Drivers are at the mercy of the road. A text message can divert the driver’s attention, causing an accident. Animals can run into the middle of the road, or a misjudgment can leave a driver on the side of the road pulled over by a cop.
Knowing how to handle these three scenarios is important for new drivers.
- Being pulled over by a cop
The situation: Drivers often get caught doing something wrong. Maybe the driver was blasting past the speed limit or checking a text messages in traffic. A police officer saw the driver doing it, and now the driver is welcomed with the flashing lights of a police car.
Be prepared: Obviously, motorists should obey the rules of the road if they want to avoid a traffic ticket. Not only will drivers be ordered pay a fine and potentially get points on their license, but they’ll likely also see an increase in car insurance premiums during their next renewal.
Pull over and stop the car as soon as it is safe to do so; stay in the vehicle at all times, unless otherwise instructed; make sure license, ownership, and insurance information are always on hand; and remain calm and polite – no matter what.
- Hitting an animal
The situation: An animal runs in front of the car, and there was no time to safely brake. This common scenario can throw drivers for a loop. In fact, one survey revealed that one in three drivers wouldn’t know how to respond if they saw an animal on the road.
Be prepared: When encountering wildlife on the road, the best course of action is to slow down and stop – if it’s safe. If it’s not safe, don’t swerve because swerving can cause a driver to lose control of the vehicle or cause a collision.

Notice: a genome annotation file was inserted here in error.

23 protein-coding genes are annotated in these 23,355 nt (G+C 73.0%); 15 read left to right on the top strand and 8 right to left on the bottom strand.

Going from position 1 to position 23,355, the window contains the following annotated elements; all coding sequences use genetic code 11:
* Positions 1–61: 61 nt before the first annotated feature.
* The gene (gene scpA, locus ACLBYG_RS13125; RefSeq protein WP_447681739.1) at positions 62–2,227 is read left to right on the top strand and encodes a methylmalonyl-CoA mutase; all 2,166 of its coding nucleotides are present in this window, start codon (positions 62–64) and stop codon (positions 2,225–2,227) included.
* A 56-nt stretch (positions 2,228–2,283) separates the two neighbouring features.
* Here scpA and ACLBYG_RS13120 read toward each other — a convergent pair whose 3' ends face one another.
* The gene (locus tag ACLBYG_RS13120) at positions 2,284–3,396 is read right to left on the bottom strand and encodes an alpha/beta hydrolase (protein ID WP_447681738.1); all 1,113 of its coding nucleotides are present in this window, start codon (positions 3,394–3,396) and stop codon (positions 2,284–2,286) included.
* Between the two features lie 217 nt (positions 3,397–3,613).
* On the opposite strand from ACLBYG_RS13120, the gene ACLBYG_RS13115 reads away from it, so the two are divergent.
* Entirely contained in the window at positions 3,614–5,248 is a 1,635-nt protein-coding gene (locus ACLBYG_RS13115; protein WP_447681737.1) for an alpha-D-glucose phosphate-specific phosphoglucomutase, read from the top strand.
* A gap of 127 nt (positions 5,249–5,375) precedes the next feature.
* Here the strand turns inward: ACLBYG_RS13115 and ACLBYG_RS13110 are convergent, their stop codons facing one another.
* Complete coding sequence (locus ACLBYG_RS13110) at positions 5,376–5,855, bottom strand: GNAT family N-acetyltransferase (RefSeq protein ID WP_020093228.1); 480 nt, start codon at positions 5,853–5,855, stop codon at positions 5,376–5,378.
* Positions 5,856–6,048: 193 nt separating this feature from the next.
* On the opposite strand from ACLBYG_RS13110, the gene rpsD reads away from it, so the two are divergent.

There are a few general rules to keep in mind: never touch an injured animal; report the collision to the police if the animal is a road hazard for other drivers; and call the insurance provider as soon as possible for advice on how to file a claim if damage to the vehicle has occurred.
- Suffering an accident
The situation: A driver suddenly slammed on his brakes, causing a vehicle to hit him from behind. Or, the driver was safely crossing an intersection when another vehicle flew through a red light and crashed into the vehicle. It doesn’t matter the details – being in an accident can be very scary.
Be prepared: There are a few proper steps that should be taken in the aftermath of an accident. First, if it’s safe to do so, move the car out of traffic to the side of the road. Second, if anyone is seriously injured, call 911 immediately. Even if it’s not an emergency, drivers are required to call the police or a collision reporting center if someone is injured in the accident, or vehicles suffered damage.
Next, collect as many details as possible at the scene, and take photos of the damage to both vehicles. Finally, report the accident to the insurer even if not filing a claim. If the other driver decides that he’d like to file a claim down the road, the insurer might not cover the costs if the collision was never disclosed to the company.